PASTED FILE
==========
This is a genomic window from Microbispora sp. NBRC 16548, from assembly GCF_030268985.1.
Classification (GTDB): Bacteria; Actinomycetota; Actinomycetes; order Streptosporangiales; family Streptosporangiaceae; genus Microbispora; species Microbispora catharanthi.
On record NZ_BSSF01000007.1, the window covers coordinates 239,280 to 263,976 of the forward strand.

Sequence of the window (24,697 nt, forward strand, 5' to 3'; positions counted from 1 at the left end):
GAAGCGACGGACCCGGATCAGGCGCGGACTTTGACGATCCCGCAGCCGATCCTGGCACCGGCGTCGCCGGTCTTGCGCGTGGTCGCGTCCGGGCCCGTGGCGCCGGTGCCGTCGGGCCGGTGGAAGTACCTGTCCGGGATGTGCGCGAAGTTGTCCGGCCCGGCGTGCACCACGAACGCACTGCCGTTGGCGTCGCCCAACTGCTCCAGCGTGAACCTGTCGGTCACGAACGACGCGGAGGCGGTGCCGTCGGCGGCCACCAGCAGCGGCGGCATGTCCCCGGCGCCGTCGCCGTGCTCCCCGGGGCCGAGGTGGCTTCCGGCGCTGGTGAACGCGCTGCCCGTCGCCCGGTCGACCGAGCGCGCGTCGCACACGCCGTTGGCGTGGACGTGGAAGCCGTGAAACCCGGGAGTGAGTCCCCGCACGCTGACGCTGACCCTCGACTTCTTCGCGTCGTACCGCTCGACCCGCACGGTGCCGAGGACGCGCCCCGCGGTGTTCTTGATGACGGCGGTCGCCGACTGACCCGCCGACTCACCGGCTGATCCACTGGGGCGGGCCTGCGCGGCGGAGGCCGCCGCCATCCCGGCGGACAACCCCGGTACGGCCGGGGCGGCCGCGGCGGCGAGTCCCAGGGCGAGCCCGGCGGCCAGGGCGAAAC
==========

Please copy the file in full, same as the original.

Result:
This is a genomic window from Microbispora sp. NBRC 16548, from assembly GCF_030268985.1.
Classification (GTDB): Bacteria; Actinomycetota; Actinomycetes; order Streptosporangiales; family Streptosporangiaceae; genus Microbispora; species Microbispora catharanthi.
On record NZ_BSSF01000007.1, the window covers coordinates 239,280 to 263,976 of the forward strand.

Sequence of the window (24,697 nt, forward strand, 5' to 3'; positions counted from 1 at the left end):
GAAGCGACGGACCCGGATCAGGCGCGGACTTTGACGATCCCGCAGCCGATCCTGGCACCGGCGTCGCCGGTCTTGCGCGTGGTCGCGTCCGGGCCCGTGGCGCCGGTGCCGTCGGGCCGGTGGAAGTACCTGTCCGGGATGTGCGCGAAGTTGTCCGGCCCGGCGTGCACCACGAACGCACTGCCGTTGGCGTCGCCCAACTGCTCCAGCGTGAACCTGTCGGTCACGAACGACGCGGAGGCGGTGCCGTCGGCGGCCACCAGCAGCGGCGGCATGTCCCCGGCGCCGTCGCCGTGCTCCCCGGGGCCGAGGTGGCTTCCGGCGCTGGTGAACGCGCTGCCCGTCGCCCGGTCGACCGAGCGCGCGTCGCACACGCCGTTGGCGTGGACGTGGAAGCCGTGAAACCCGGGAGTGAGTCCCCGCACGCTGACGCTGACCCTCGACTTCTTCGCGTCGTACCGCTCGACCCGCACGGTGCCGAGGACGCGCCCCGCGGTGTTCTTGATGACGGCGGTCGCCGACTGACCCGCCGACTCACCGGCTGATCCACTGGGGCGGGCCTGCGCGGCGGAGGCCGCCGCCATCCCGGCGGACAACCCCGGTACGGCCGGGGCGGCCGCGGCGGCGAGTCCCAGGGCGAGCCCGGCGGCCAGGGCGAAAC